Legislative buildings were closed and committee meetings suspended on Thursday following the sudden death of Rep. Quentin “Q” Williams, 39, late Wednesday. According to Connecticut State Police, Williams was killed when the car he was driving was struck by another vehicle going the wrong way on Route 9 in Cromwell just before 1 am.
State police say that Williams’ car caught fire and he died at the scene before troopers arrived. His death was ruled an accident. The diver of the other car, identified as Kimede Mustafaj, 27, of Manchester, was also killed.
Williams had been sworn into his third term as the Democratic State Representative for Middletown earlier that day. He had recently been named chair of the Labor and Public Employees Committee for the House of Representatives.
Following the announcement of his death Thursday morning, there was an outpouring of support and condolences from his fellow congresspeople and other state leaders.
“I am in shock,” said Speaker of the House Matt Ritter (D-Hartford). “Q was my dear friend and I am scarred by his sudden loss. We will have time to reflect on Q as a legislator in the weeks to come, but right now I deeply mourn my friend and send all of my love to Carrissa, Queen and Q’s family. We will all miss Q.”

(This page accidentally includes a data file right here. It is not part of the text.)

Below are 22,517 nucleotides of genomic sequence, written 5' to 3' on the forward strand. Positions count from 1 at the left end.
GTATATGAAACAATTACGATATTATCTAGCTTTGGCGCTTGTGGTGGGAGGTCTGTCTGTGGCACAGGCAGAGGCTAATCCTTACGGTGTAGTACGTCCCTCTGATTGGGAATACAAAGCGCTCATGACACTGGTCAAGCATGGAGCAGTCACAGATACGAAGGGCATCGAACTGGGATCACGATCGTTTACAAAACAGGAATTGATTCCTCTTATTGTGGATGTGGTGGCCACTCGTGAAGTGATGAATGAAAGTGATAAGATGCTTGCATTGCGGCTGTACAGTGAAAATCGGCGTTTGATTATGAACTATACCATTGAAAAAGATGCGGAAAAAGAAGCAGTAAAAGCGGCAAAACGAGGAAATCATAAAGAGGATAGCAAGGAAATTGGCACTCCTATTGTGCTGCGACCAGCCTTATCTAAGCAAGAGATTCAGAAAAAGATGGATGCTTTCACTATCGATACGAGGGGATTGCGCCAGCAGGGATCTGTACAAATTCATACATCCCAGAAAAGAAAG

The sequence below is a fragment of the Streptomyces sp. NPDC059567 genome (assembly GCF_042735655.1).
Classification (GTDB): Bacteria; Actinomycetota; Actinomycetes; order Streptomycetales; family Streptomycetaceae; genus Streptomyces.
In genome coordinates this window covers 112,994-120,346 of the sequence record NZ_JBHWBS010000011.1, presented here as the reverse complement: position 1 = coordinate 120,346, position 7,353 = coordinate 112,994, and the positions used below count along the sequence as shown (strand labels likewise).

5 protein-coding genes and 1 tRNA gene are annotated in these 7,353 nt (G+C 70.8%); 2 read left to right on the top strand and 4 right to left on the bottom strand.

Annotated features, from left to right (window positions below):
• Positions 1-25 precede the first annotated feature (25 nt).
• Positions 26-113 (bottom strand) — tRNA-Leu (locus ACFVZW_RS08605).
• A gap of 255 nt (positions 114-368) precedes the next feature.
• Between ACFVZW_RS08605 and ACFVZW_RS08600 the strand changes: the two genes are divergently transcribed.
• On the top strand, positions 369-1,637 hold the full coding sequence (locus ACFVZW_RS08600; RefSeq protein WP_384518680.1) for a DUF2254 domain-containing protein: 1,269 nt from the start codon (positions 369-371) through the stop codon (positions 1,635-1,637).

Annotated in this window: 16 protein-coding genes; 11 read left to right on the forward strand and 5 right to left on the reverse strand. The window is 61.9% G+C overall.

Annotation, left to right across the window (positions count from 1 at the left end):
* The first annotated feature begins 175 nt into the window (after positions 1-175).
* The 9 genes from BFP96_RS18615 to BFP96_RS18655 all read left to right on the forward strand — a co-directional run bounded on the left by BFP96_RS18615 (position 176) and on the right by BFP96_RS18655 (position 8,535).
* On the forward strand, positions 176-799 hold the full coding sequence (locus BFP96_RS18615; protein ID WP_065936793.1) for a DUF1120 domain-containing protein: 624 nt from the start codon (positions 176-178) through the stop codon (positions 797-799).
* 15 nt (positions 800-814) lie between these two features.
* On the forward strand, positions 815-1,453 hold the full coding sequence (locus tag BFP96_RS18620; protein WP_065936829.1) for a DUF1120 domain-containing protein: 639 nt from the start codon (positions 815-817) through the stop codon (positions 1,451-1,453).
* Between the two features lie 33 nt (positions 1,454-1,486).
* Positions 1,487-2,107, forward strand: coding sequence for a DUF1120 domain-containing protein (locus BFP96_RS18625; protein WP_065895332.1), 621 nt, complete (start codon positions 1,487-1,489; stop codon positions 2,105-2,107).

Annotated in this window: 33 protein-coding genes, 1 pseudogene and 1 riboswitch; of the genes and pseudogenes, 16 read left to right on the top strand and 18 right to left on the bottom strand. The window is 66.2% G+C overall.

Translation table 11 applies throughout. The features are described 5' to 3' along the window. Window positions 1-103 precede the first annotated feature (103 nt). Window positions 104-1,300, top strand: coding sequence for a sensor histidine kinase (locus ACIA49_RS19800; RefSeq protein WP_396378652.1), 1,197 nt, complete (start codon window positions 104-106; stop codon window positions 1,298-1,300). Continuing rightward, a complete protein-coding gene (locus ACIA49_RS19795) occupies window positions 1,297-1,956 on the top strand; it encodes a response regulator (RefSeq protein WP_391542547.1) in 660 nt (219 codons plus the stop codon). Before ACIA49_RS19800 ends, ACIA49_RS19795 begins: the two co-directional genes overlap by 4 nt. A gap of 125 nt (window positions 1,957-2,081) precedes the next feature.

“Q was a beloved friend and his passing even as I write this is still shocking and unfathomable,” said Sen. Matt Lesser (D-Middletown). “He and his family have meant so much to the Middletown community and personally to myself and my family. As a legislator he was a passionate and committed public servant whose intellect and warmth made our state a better place and the General Assembly a better place.”
Gov. Ned Lamont ordered flags in the state flown at half-staff in honor of Williams. They will remain lowered until midnight on the day of his burial. Plans for services have not yet been announced.
“This is devastating news, and I am incredibly saddened by this tragedy,” Governor Lamont said in a statement along with the announcement. “Quentin had an infectiously optimistic personality, and he absolutely loved having the opportunity to represent his lifelong home of Middletown at the State Capitol. Public service was his passion, and he was always advocating on behalf of the people of his hometown.”
Williams’ hometown of Middletown is planning a community vigil for this Friday at 7 pm on the South Green, according to NBC CT.
This tragic incident has once again brought to the fore the state’s ongoing struggle to combat wrong-way driving collisions. In July of 2022, the State Bond Commission approved $20 million in funding to install “advanced wrong-way driving technology on several state roadways, expanding an existing program past a 16-location pilot program.
The goal is to cut down on what was a record year for wrong-way collisions in 2022. By June of last year, there were 17 fatal wrong-way crashes in Connecticut. The Connecticut Department of Transportation (DOT) hopes the new technology, which includes sensors, cameras, and flashing lights, will help to curb those fatalities and provide much-needed information as to where wrong-way drivers enter state highways going the wrong direction.